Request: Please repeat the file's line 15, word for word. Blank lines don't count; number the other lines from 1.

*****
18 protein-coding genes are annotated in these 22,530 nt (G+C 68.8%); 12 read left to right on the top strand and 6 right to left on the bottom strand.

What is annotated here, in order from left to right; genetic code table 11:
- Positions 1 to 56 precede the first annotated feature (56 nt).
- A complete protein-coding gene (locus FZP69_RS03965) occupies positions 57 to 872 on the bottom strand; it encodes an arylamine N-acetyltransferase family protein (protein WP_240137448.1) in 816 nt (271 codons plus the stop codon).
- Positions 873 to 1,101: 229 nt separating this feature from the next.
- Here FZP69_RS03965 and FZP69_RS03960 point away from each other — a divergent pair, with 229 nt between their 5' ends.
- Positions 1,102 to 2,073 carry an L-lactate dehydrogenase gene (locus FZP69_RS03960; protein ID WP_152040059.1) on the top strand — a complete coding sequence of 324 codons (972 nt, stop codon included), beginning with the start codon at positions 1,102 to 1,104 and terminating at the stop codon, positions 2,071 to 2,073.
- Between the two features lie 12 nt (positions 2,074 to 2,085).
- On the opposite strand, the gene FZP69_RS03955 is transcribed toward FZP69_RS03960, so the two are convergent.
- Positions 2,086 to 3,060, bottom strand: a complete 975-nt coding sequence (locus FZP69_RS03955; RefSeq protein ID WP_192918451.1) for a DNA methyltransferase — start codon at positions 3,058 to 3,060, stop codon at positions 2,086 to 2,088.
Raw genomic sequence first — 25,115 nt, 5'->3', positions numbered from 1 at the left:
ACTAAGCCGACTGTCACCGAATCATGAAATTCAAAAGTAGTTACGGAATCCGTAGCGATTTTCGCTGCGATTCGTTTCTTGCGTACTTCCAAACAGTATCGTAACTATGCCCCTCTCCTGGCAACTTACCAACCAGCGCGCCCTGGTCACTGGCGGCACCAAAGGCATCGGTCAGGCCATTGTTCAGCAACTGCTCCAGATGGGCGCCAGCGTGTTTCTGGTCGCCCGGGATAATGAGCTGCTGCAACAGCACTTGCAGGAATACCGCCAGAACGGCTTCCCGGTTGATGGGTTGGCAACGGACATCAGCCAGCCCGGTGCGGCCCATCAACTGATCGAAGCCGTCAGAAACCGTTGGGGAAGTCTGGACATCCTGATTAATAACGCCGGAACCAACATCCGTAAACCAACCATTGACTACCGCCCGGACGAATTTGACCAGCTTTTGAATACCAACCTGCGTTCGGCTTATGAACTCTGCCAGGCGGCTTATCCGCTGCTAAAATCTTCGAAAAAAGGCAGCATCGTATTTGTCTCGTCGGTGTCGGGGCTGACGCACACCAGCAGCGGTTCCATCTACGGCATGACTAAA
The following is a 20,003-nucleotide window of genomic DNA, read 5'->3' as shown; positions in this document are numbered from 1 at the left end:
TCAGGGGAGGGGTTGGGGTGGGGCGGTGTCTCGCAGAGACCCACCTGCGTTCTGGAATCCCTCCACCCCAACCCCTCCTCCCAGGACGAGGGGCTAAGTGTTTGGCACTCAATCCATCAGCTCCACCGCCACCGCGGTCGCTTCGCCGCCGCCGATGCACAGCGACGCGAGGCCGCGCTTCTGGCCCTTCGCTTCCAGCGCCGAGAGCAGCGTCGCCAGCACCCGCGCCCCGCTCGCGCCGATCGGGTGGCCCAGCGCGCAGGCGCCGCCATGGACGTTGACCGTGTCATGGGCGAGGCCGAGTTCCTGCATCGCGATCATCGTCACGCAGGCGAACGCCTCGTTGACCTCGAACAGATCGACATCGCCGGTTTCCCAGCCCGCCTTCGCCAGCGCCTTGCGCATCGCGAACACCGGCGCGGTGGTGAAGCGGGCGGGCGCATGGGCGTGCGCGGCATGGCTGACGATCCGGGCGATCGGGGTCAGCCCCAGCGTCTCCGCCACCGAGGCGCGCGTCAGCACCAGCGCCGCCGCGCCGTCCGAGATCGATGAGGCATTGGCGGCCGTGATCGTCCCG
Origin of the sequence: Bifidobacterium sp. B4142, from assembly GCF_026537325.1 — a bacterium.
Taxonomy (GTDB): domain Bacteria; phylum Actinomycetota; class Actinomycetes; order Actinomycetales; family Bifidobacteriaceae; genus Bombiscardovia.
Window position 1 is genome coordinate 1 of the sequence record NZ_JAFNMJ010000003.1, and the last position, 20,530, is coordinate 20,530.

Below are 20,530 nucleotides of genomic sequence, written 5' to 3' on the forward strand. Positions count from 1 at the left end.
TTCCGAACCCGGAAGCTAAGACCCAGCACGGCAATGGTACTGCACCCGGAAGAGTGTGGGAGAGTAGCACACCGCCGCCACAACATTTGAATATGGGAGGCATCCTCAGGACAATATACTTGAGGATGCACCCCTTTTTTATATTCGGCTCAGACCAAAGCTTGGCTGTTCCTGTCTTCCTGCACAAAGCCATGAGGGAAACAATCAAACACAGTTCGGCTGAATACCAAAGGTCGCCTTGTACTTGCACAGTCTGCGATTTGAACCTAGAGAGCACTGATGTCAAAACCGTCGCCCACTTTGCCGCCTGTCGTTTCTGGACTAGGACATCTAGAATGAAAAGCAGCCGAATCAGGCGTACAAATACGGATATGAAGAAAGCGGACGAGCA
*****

Origin of the sequence: Bifidobacterium sp. B4142, from assembly GCF_026537325.1 — a bacterium.